(This is the text of the “Faith in Action” column by Msgr. John Enzler, the president and CEO of Catholic Charities of the Archdiocese of Washington, for the September 2020 edition of the Catholic Standard newspaper.)

America’s celebration of labor and the worker goes back to the late 1800s as the nation was transitioning to more of an industrial economy. In 1887, Oregon became the first state with an official public holiday called Labor Day, and seven years later it became a federal holiday.

The Church joins the celebration as a way of honoring workers and giving us an opportunity to reflect upon that great gift of labor and all that we do. As the son of a carpenter and a carpenter himself, Jesus knew the value of work, building, and creating. Two thousand years later, the Church continues to honor the way we work. 

This Labor Day comes amid unprecedented challenges for workers and employers. In a few short months, many jobs were eliminated or changed amid efforts to contain the COVID-19 pandemic. People who started the year gainfully employed lost their jobs, were furloughed for an extended period, or had their hours cut back. Those blessed to have jobs face added stress with concerns over the virus, heightened restrictions and balancing family life with the closure of schools.

Labor Day 2020 takes on a greater importance with so many people out of work. The latest numbers show 30 million people in our country are receiving unemployment benefits, which is staggering. The Washington area is faring a little better than the nation, but the June unemployment rate still more than doubled over last year to 8.4%. With more than six million people in our area, that’s still a huge number.

If one out of 12 people in our beloved city are unemployed, chances are you are one of them or know someone looking for a job. If you count the people you see in the grocery store, walking in your neighborhood, or sitting in the pews, you realize how many in our Church and our community are struggling. 

Whether jobs have been lost or cut back, less income makes it harder for people to support themselves and their families, pay their rent or mortgage, and take care of life’s basic needs.

In 1891, around the same time that laborers were recognized with holidays, Pope Leo XIII issued a seminal encyclical titled Rerum Novarum, which you can think of as roughly “The New Way We Work.” It was so important that it is sometimes called the Magna Carta of Catholic social teaching. 

As parts of the world were transitioning from an agrarian economy to an industrial one, more and more factories were established. Pope Leo noticed early on that while factory owners prospered, many people – especially women and children – were not receiving fair and honest wages for their work. 

Rerum Novarum said, “To labor is to exert oneself for the sake of procuring what is necessary for the various purposes of life, and chief of all for self preservation.” It called for a number of things, including fair wages, safe working conditions, and the ability of workers to organize. It challenged those in the emerging industrial economy to treat everyone fairly and equally. It also celebrated the gift of work that God gives us, and this became one of the principles of social justice in which the Church declared everyone has a right to work.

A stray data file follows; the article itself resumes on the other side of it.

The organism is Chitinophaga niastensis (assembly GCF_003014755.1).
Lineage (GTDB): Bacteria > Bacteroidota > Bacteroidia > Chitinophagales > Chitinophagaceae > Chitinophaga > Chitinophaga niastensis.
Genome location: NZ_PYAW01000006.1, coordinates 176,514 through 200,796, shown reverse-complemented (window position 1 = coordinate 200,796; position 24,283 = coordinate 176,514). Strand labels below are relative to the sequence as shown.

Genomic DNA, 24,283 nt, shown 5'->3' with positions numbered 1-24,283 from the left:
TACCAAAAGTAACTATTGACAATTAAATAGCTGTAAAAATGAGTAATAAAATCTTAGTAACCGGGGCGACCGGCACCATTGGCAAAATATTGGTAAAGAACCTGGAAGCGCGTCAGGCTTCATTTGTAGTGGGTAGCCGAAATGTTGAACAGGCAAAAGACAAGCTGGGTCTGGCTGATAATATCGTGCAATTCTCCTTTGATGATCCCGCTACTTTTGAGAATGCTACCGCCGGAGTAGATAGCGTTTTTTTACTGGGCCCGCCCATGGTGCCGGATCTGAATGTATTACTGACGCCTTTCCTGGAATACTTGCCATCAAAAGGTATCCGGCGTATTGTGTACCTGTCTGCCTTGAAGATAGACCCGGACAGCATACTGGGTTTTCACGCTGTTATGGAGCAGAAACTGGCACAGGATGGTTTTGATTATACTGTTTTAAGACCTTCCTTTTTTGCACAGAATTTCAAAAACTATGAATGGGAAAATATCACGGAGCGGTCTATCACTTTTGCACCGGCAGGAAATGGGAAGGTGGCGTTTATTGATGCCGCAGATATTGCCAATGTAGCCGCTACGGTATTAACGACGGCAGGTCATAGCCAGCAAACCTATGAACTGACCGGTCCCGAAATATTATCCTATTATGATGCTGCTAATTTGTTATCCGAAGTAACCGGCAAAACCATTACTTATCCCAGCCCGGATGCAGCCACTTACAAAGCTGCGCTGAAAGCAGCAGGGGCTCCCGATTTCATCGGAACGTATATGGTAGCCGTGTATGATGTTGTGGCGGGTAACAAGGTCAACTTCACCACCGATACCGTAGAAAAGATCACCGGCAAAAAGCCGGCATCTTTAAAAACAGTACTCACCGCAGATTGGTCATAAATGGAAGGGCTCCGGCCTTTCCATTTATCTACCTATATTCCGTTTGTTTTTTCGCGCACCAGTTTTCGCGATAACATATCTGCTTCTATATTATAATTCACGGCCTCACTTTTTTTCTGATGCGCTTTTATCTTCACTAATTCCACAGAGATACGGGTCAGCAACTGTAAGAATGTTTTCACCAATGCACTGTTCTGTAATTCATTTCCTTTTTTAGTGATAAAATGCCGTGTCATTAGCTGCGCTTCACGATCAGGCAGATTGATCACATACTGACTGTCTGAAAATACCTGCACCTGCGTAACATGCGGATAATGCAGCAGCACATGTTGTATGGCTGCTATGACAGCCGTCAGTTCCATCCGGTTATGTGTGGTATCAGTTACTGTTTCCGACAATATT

In 2020, we face a historic challenge to that right. The pandemic arrived, people stayed at home, and the economy changed. Many people lost their jobs through no fault of their own.

In addition to workers, I also think of business owners who have been forced to let beloved employees go as they fight to survive. Many small businesses and service businesses like restaurants have had to close. I saw one projection that about half of all businesses in our country that have closed will not reopen. The pandemic affects not just workers but employers who pay fair wages and have supported their employees for years. 

Everyone is suffering, and everyone’s situation is changing in ways we couldn’t imagine six months ago. I see it personally, and our Catholic Charities’ staff sees it even more so as they work with those struggling to get by without a job. Unemployment payments from the CARES Act and state payments have been a big help to many, but as we wait to see if more assistance will be provided, I worry that more people will endure hardships.

From my perspective, we risk facing a tsunami of problems in homelessness, unemployment, mental health, and just meeting basic human needs like food and clothing. We all hope for ways to support those in need, and we all hope for a swift end to the pandemic and rebuilding of our economy.

With Labor Day 2020 fraught with unique and significant challenges, I suggest that we all spend extra time in prayer amid the long weekend, the sales, and the back-to-school activities. If you have a job, thank God. Pray for all who have lost the gift of work and desperately want to be productive again. Pray for those who have recently come out of college and seek employment in this troubled economy. Pray for those with children desperately trying to support their families. Pray for those overwhelmed by the increased demands of work, school and childcare. 

Labor is noble and can help us build our world and God’s kingdom. This year, with it taken away for so many, may we see God’s gift of work with renewed appreciation, and may we do all we can to help those without work who cannot support and care for their families. 

I join my prayers with yours, and I also thank God for all who have stepped forward to help those in need through many donations to Catholic Charities. I have been overwhelmed by the love and generosity of so many, and it fills me with great hope that we can meet these challenges together as brothers and sisters in the Lord.